In a case of workplace dismissal, we look at how bad behaviour out of the workplace, by employees may affect their employment. As highlighted in the following case, inappropriate behaviour and conduct outside work hours has severe consequences and can constitute a dismissal, if proven and valid by a court of law.
Case Note: Rogers v Allianz Insurance Australia T/A Club Marine Insurance  FWC 537
Mr Rogers was dismissed from his job as the National Business Development Manager for the boating insurance branch of Allianz Australia Services Pty Ltd.
There were two reasons for his dismissal. The first reason was on the grounds of misconduct at a company team building event. It was said that Mr Rogers became aggressive towards a female colleague to the point that it made other colleagues feel uncomfortable. He was also said to have made an inappropriate comment to another female colleague while in a taxi after the company team building event had ended. The comment left her feeling upset and offended. Mr Rogers admitted to making the comment.
The second reason for his dismissal was that he was said to have misused his position with the company to obtain personal benefit, for example in the form of business class airfares and accommodation for overseas holidays.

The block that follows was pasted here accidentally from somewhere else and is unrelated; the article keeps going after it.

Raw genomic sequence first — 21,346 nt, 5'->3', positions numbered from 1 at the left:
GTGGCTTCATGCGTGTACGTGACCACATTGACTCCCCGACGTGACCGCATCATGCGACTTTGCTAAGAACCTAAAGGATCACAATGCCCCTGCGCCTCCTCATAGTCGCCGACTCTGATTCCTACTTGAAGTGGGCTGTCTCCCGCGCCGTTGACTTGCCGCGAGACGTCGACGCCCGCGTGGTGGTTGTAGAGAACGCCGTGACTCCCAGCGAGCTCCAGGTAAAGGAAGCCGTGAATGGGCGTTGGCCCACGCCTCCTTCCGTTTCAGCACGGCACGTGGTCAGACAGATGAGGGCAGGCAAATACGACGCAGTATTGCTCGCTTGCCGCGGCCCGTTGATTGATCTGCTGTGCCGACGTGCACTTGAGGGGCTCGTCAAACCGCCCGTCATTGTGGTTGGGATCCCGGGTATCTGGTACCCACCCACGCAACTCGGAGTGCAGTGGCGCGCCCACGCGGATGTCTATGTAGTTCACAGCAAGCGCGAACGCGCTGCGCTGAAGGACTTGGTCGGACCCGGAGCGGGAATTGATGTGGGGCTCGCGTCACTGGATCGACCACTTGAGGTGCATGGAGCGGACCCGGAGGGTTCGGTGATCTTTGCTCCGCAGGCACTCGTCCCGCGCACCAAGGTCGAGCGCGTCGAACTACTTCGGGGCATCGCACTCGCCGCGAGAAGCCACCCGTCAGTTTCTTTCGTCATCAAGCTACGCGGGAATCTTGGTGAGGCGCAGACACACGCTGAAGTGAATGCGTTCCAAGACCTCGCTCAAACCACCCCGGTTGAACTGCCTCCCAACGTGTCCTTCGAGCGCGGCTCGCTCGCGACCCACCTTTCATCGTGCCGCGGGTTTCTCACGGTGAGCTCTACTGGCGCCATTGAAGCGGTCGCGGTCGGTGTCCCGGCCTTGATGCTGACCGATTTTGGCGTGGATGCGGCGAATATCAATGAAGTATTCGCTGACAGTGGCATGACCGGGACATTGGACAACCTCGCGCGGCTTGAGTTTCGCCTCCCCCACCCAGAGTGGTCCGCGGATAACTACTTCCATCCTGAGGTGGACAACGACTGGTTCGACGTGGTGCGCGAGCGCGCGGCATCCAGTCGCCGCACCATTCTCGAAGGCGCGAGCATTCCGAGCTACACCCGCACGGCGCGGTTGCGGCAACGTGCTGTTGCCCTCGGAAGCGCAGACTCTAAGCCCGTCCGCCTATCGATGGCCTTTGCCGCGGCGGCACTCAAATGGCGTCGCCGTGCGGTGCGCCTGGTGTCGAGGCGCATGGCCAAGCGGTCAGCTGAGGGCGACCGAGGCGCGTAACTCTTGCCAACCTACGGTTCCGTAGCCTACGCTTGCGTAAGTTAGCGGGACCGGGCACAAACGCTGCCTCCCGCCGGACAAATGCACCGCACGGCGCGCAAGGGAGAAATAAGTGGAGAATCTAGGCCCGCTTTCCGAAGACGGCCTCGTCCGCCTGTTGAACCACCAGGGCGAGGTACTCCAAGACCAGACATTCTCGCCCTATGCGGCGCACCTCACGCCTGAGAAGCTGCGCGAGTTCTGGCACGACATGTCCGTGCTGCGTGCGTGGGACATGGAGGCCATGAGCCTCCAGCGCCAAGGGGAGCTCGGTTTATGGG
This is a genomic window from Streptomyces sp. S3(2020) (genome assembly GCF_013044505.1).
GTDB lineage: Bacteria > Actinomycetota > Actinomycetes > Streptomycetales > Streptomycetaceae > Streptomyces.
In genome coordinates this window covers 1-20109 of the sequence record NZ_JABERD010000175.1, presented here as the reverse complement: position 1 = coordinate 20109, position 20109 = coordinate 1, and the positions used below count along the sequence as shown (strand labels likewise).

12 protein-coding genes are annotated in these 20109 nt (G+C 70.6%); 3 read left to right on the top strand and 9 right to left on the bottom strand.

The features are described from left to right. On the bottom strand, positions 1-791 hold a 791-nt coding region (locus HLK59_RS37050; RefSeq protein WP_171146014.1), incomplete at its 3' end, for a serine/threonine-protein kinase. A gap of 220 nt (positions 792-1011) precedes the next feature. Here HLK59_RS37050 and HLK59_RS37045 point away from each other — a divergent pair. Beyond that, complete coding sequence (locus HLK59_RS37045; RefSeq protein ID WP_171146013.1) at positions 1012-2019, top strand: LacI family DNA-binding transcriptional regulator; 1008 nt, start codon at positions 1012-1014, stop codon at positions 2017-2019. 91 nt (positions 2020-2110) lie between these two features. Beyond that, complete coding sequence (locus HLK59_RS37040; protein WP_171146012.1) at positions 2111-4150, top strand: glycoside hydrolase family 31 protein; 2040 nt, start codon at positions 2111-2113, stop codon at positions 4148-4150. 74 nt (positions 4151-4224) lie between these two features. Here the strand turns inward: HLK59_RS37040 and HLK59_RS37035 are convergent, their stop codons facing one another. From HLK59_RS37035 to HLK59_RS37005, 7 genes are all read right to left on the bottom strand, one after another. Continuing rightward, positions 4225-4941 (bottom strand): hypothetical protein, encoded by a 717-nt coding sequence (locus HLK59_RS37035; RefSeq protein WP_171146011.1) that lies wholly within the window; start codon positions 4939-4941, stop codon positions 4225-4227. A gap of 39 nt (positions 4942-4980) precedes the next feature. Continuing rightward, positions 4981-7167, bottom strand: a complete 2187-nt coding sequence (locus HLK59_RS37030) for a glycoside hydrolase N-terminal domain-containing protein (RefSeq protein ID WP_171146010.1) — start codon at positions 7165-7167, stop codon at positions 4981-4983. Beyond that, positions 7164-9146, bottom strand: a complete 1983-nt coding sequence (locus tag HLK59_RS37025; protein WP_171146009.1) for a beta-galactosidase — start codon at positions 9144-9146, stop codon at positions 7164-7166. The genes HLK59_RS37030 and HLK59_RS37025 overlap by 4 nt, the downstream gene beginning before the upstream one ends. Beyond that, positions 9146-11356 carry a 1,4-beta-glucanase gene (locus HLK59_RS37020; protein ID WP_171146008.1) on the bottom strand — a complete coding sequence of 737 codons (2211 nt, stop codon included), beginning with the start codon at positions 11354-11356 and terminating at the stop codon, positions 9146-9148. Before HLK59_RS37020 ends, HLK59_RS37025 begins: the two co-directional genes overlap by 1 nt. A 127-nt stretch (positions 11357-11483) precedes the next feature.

The issue was whether or not the reasons for Mr Rogers’ dismissal were fair.
Commissioner Roe found that Mr Rogers’ dismissal was fair.
It was found that Mr Rogers’ aggressive behaviour was not sufficiently serious that it could form a valid reason for dismissal. However, the inappropriate comment and the obtainment of personal benefit without the prior approval of management were.
In his defense, Mr Rogers raised the issue that it took place outside the normal place and hours of work. However, Commissioner Roe found that an employee may be dismissed for conduct outside of work where there is a sufficient connection to his or her employment and the conduct is of such gravity as to warrant dismissal.
The court may consider among other things the damage to the relationship between the employer and employee and the damage to the employer’s interests.
The reasons for Mr Roger’s dismissal were found to be fair as there was a connection between the inappropriate comment and his employment. He attended the company team building event in his role as an employee and the taxi ride afterwards where he made the inappropriate comment was necessary to attend the event. In addition, Mr Rogers’ conduct was thought likely to seriously damage the female employee’s relationship with Allianz. The inappropriate comment affected her ability to work effectively in cooperation with Mr Rogers notwithstanding her professionalism. Allianz’s interests were thus damaged as a consequence. Therefore, the reasons for Mr Roger’s dismissal were found to be fair.
This case highlights that employees may be dismissed for serious conduct committed outside of work where there is a sufficient connection to their employment.
A employee must be vigilant and know that bad behaviour outside work hours can sometimes result in a dismissal.
For more information regarding grounds for dismissal or termination of employment
 B Rose v Telstra Corporation Limited (1998) Q9292.
Read more here.